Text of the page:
Did check the dates, 46 month 2016 rear 5th month 2017 front, always check date, once had "new" auto tires almost 4 years old, no way to verify how they were stored
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post #6 of 23 Old 04-07-2017, 04:53 PM
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I don't balance my motorcycle tires any more. Can't feel the difference.
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post #7 of 23 Old 04-07-2017, 06:41 PM
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Quote:
Originally Posted by LL Fauntleroy View Post
1) Got the Shinko's. Way different tread pattern, should I leave the battle wing in front with Shinko in the rear, does the differing treads matter

2) Tires have red dots, no yellow, what does that mean for install?

Did check the dates, 46 month 2016 rear 5th month 2017 front, always check date, once had "new" auto tires almost 4 years old, no way to verify how they were stored
I have that combination on my bike right now; a 705 in the back and a BW501 in front. The differing treads don't make any difference in how it handles. The only thing that's noticeable is that the rear tire is a little more buzzy than the BW502. When the BW501 wears out, I'll put a Shinko on, but only because I like the Shinkos and they're cheap.

I'm getting more and more inclined to Kelly2012's point of view about balancing motorcycle tires. I do it out of habit because I've always done it, but I'm not sure it's even necessary. The only reason I keep doing it is I'd hate to skip it and find out the the tire needed it, and have to take the damn tire off again. Even when they are perfectly balanced, how long does the balance even last, once the rubber starts to wear off? It would be an interesting experiment to take a balanced tire off a bike when it had lost half its tread, and see if it was actually still balanced.

I might be mistaken, but I think the yellow dot is the heavy spot of the tire, and the red dot indicates the highest point of the tire.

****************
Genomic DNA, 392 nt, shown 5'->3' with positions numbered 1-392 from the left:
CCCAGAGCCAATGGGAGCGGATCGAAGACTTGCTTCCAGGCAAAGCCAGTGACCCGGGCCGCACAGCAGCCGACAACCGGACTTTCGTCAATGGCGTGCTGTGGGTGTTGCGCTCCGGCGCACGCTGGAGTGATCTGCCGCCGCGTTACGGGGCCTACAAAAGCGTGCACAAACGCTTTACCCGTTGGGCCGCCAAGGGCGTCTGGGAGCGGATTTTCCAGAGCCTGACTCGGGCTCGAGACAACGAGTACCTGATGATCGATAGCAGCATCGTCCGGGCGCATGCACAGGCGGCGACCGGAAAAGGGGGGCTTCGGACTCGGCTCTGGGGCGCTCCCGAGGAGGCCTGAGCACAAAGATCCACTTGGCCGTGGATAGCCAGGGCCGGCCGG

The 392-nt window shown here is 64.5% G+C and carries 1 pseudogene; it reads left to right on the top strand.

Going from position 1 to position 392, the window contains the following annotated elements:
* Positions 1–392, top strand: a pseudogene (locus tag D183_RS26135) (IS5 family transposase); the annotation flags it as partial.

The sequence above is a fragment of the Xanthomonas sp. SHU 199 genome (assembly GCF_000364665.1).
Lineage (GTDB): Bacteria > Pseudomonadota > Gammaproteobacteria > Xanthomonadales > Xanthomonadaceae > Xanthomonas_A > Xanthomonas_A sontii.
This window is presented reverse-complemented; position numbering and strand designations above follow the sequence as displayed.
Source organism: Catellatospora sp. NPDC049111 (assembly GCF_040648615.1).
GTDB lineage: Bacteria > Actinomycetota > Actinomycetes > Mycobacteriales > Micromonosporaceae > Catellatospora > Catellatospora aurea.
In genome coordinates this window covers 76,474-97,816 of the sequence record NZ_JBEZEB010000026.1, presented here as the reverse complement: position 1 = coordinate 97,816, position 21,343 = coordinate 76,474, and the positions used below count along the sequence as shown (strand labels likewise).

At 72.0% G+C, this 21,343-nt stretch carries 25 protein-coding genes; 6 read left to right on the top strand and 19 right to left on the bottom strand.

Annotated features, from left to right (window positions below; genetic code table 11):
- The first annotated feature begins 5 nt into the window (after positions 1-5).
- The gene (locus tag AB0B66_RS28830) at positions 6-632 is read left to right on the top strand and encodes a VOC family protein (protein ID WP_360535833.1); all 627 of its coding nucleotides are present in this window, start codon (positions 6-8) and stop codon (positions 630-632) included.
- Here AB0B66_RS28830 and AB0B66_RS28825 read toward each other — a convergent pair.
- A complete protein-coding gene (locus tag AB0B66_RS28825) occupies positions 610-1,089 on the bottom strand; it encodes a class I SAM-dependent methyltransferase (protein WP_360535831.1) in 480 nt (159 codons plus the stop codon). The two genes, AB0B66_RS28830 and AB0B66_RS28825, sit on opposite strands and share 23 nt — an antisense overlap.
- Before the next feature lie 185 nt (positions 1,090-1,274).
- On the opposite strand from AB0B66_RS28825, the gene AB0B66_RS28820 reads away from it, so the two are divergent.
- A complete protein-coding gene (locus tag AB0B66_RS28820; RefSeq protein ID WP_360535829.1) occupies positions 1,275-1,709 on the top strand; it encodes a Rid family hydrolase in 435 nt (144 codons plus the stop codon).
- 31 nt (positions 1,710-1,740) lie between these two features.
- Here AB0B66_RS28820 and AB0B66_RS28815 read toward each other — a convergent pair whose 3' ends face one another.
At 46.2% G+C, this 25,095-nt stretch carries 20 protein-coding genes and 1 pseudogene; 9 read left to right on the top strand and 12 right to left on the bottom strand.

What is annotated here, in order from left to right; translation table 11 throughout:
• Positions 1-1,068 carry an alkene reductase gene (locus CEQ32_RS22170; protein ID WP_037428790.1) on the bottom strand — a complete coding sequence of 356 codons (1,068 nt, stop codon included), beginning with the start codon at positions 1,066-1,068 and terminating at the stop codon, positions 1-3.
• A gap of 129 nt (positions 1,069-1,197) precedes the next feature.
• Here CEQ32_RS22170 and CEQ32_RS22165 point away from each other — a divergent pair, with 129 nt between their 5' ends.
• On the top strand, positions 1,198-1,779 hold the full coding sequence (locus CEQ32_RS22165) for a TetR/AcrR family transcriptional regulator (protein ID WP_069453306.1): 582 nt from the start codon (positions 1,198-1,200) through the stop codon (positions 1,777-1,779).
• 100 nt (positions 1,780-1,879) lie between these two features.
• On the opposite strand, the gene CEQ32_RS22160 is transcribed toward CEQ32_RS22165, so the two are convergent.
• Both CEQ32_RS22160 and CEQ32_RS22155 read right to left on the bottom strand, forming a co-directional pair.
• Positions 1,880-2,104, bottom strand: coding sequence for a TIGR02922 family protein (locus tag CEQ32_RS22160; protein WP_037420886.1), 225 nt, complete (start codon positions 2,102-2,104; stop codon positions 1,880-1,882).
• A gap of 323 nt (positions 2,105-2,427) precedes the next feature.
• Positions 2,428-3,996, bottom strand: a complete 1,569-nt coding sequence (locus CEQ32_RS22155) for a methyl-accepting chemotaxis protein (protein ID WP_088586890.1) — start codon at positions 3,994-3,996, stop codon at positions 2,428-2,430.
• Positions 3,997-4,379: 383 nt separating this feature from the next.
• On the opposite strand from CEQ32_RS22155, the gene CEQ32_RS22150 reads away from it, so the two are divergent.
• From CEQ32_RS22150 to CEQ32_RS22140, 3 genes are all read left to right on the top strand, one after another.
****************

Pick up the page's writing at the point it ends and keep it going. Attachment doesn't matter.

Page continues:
"No matter where you go, there you are."

Last edited by RCinNC; 04-07-2017 at 06:49 PM.
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post #8 of 23 Old 04-07-2017, 07:53 PM
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I'll always replace any ball bearings that feel notchy in any way. Somewhere on here are the industrial bearing numbers that fit in correctly. They'll be pre-lubed with long life grease and have resilient seals on both sides to keep dirt & water out and the grease in. The -2RS suffix on the bearing indicates the two seals. (Shielded bearings are different and not sealed.)

"Older people who are reasonable, good-tempered, and gracious will bear aging well. Those who are mean-spirited and irritable will be unhappy at every period of their lives.

"Let each of use properly whatever strengths he has and strive to use them well. If he does this, he will never find himself lacking."

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post #9 of 23 Old 04-08-2017, 10:28 AM Thread Starter
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So red dot only, what do I do with that?

Can't find any info from Shinko, random stuff online red dot equals the light spot?
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post #10 of 23 Old 04-08-2017, 10:59 AM
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Well, you can do what I did and just line the red dot up with the valve stem when you mount it. I wouldn't get too worried about stuff like this. You'll find others on the forum who don't balance motorcycle tires at all, regardless of red dots and yellow dots. My new Shinko's been on the bike for about 150 miles now, and it's running just fine with the red dot being used as a balancing reference.

"No matter where you go, there you are."